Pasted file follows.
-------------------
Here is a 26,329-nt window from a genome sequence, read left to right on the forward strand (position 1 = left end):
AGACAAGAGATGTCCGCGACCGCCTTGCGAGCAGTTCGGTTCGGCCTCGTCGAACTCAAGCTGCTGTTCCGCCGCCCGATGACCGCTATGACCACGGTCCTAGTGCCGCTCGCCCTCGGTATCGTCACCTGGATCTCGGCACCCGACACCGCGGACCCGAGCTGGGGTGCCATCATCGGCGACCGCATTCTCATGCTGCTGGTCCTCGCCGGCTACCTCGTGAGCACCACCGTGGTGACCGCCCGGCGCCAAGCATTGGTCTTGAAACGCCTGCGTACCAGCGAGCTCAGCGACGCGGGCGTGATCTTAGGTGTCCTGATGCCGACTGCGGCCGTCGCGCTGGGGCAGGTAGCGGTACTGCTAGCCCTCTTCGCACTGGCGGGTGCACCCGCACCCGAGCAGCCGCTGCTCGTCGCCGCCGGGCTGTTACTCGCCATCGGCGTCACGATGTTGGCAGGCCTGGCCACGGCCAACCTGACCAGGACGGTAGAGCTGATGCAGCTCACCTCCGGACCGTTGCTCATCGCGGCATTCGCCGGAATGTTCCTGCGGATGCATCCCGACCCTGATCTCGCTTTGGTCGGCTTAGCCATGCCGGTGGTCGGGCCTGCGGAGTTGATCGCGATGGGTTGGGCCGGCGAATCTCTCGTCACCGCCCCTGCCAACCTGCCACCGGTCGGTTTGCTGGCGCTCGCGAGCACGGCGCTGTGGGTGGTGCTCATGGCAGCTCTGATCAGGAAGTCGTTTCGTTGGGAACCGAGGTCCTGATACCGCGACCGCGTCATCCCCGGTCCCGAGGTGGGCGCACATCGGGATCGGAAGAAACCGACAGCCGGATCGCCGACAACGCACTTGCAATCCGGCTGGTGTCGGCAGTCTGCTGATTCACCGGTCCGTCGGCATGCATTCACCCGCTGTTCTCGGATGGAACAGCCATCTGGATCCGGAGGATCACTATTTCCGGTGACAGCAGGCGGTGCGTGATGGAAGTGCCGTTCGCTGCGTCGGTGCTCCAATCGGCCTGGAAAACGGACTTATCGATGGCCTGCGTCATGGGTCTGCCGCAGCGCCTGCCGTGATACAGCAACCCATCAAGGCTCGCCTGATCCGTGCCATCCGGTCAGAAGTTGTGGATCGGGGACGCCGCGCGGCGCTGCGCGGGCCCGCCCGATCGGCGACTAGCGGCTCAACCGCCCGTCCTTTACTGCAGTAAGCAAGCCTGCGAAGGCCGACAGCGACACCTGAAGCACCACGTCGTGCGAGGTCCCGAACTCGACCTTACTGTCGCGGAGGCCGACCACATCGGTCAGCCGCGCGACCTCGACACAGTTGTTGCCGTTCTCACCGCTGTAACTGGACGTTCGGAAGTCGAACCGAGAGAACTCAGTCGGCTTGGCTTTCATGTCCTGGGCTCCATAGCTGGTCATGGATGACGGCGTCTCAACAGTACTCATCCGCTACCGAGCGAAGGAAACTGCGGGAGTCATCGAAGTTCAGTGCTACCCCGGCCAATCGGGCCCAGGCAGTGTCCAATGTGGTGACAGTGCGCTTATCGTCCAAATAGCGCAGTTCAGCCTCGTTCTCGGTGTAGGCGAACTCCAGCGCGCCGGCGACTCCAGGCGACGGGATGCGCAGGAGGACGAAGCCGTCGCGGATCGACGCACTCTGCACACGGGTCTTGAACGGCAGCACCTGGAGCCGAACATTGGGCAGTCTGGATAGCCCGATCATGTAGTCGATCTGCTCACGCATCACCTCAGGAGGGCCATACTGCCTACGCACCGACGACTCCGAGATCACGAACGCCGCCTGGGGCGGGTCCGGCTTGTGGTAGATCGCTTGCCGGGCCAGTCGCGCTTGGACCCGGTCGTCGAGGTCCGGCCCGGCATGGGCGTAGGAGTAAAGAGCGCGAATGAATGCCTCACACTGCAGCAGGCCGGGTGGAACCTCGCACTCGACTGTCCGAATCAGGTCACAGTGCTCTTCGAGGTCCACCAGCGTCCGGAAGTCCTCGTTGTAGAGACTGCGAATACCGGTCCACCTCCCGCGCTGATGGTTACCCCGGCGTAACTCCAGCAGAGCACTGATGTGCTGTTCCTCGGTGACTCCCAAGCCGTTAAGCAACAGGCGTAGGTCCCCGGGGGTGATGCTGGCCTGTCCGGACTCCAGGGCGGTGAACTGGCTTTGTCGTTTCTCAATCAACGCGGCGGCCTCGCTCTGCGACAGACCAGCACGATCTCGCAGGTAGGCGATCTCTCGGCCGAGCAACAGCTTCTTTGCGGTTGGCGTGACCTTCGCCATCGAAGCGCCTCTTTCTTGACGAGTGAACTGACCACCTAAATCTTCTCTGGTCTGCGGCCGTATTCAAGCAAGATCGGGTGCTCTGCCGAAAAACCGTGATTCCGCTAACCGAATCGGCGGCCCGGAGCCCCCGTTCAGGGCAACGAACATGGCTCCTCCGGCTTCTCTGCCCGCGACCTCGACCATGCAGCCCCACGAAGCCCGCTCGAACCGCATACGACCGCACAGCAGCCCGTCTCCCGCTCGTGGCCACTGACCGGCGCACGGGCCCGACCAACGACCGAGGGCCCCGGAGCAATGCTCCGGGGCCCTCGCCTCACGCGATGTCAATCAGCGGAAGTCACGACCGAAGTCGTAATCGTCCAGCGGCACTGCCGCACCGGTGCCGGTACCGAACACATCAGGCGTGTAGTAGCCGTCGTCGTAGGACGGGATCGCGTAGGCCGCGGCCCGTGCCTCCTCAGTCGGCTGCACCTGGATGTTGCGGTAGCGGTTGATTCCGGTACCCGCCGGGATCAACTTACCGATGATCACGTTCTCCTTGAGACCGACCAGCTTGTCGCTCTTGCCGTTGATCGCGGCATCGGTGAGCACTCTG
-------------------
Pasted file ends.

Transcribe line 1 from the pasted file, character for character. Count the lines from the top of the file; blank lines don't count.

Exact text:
Here is a 26,329-nt window from a genome sequence, read left to right on the forward strand (position 1 = left end):